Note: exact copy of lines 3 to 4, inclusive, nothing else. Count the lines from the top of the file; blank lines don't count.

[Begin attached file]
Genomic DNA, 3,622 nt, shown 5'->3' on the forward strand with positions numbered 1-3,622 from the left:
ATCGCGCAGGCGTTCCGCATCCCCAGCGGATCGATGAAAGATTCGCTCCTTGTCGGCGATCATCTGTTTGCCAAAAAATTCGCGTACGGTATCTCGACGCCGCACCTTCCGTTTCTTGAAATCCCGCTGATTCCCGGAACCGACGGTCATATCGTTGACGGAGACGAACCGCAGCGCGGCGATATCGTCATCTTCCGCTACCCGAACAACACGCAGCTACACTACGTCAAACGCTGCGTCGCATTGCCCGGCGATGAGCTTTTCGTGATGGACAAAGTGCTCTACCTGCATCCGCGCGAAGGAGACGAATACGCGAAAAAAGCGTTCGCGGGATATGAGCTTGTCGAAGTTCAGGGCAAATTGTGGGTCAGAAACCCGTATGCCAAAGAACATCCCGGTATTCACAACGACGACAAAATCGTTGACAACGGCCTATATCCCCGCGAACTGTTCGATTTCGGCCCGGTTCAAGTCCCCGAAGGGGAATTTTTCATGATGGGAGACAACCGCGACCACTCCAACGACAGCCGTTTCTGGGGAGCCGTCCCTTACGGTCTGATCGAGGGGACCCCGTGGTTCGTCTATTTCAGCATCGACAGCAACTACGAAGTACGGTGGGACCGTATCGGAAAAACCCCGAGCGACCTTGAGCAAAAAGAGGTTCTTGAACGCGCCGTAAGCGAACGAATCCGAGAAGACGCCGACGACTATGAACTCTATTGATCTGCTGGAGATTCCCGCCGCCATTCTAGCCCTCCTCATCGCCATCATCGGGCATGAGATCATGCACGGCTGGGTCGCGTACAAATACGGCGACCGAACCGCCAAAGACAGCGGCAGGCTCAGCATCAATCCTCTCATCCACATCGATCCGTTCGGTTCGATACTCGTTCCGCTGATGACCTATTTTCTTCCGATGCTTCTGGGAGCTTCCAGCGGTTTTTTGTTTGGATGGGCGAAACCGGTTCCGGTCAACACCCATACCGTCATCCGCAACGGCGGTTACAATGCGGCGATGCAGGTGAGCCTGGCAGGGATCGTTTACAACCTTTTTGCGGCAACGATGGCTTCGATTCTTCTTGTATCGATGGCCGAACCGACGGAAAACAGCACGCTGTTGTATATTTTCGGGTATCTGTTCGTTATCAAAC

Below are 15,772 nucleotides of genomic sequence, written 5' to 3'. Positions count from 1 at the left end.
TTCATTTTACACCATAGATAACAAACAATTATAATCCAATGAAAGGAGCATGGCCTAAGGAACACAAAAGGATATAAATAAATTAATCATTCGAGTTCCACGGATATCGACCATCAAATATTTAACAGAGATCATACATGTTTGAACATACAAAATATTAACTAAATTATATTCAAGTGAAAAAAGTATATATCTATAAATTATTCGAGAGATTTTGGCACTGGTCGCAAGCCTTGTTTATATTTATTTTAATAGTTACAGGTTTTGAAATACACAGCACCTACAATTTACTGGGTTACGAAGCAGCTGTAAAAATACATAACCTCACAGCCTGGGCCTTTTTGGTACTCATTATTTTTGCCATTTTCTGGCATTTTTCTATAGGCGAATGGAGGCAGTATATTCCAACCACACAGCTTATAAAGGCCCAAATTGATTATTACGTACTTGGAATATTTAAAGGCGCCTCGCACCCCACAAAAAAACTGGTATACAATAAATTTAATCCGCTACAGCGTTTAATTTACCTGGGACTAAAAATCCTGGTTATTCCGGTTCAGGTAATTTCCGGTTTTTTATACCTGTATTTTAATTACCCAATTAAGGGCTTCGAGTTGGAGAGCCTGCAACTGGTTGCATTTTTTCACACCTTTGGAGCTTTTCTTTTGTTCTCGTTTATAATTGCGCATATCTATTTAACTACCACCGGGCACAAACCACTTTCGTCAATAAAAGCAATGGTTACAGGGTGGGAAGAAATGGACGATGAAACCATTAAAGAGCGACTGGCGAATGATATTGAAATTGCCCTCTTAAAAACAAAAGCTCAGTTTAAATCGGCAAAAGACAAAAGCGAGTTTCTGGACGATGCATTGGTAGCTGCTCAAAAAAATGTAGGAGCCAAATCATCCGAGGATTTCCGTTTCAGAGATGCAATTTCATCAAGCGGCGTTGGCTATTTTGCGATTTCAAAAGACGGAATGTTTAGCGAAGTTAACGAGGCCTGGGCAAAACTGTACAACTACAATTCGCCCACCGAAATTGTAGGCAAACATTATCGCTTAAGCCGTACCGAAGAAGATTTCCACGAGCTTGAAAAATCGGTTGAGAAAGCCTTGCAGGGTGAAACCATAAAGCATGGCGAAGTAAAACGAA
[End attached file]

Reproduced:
Below are 15,772 nucleotides of genomic sequence, written 5' to 3'. Positions count from 1 at the left end.
TTCATTTTACACCATAGATAACAAACAATTATAATCCAATGAAAGGAGCATGGCCTAAGGAACACAAAAGGATATAAATAAATTAATCATTCGAGTTCCACGGATATCGACCATCAAATATTTAACAGAGATCATACATGTTTGAACATACAAAATATTAACTAAATTATATTCAAGTGAAAAAAGTATATATCTATAAATTATTCGAGAGATTTTGGCACTGGTCGCAAGCCTTGTTTATATTTATTTTAATAGTTACAGGTTTTGAAATACACAGCACCTACAATTTACTGGGTTACGAAGCAGCTGTAAAAATACATAACCTCACAGCCTGGGCCTTTTTGGTACTCATTATTTTTGCCATTTTCTGGCATTTTTCTATAGGCGAATGGAGGCAGTATATTCCAACCACACAGCTTATAAAGGCCCAAATTGATTATTACGTACTTGGAATATTTAAAGGCGCCTCGCACCCCACAAAAAAACTGGTATACAATAAATTTAATCCGCTACAGCGTTTAATTTACCTGGGACTAAAAATCCTGGTTATTCCGGTTCAGGTAATTTCCGGTTTTTTATACCTGTATTTTAATTACCCAATTAAGGGCTTCGAGTTGGAGAGCCTGCAACTGGTTGCATTTTTTCACACCTTTGGAGCTTTTCTTTTGTTCTCGTTTATAATTGCGCATATCTATTTAACTACCACCGGGCACAAACCACTTTCGTCAATAAAAGCAATGGTTACAGGGTGGGAAGAAATGGACGATGAAACCATTAAAGAGCGACTGGCGAATGATATTGAAATTGCCCTCTTAAAAACAAAAGCTCAGTTTAAATCGGCAAAAGACAAAAGCGAGTTTCTGGACGATGCATTGGTAGCTGCTCAAAAAAATGTAGGAGCCAAATCATCCGAGGATTTCCGTTTCAGAGATGCAATTTCATCAAGCGGCGTTGGCTATTTTGCGATTTCAAAAGACGGAATGTTTAGCGAAGTTAACGAGGCCTGGGCAAAACTGTACAACTACAATTCGCCCACCGAAATTGTAGGCAAACATTATCGCTTAAGCCGTACCGAAGAAGATTTCCACGAGCTTGAAAAATCGGTTGAGAAAGCCTTGCAGGGTGAAACCATAAAGCATGGCGAAGTAAAACGAA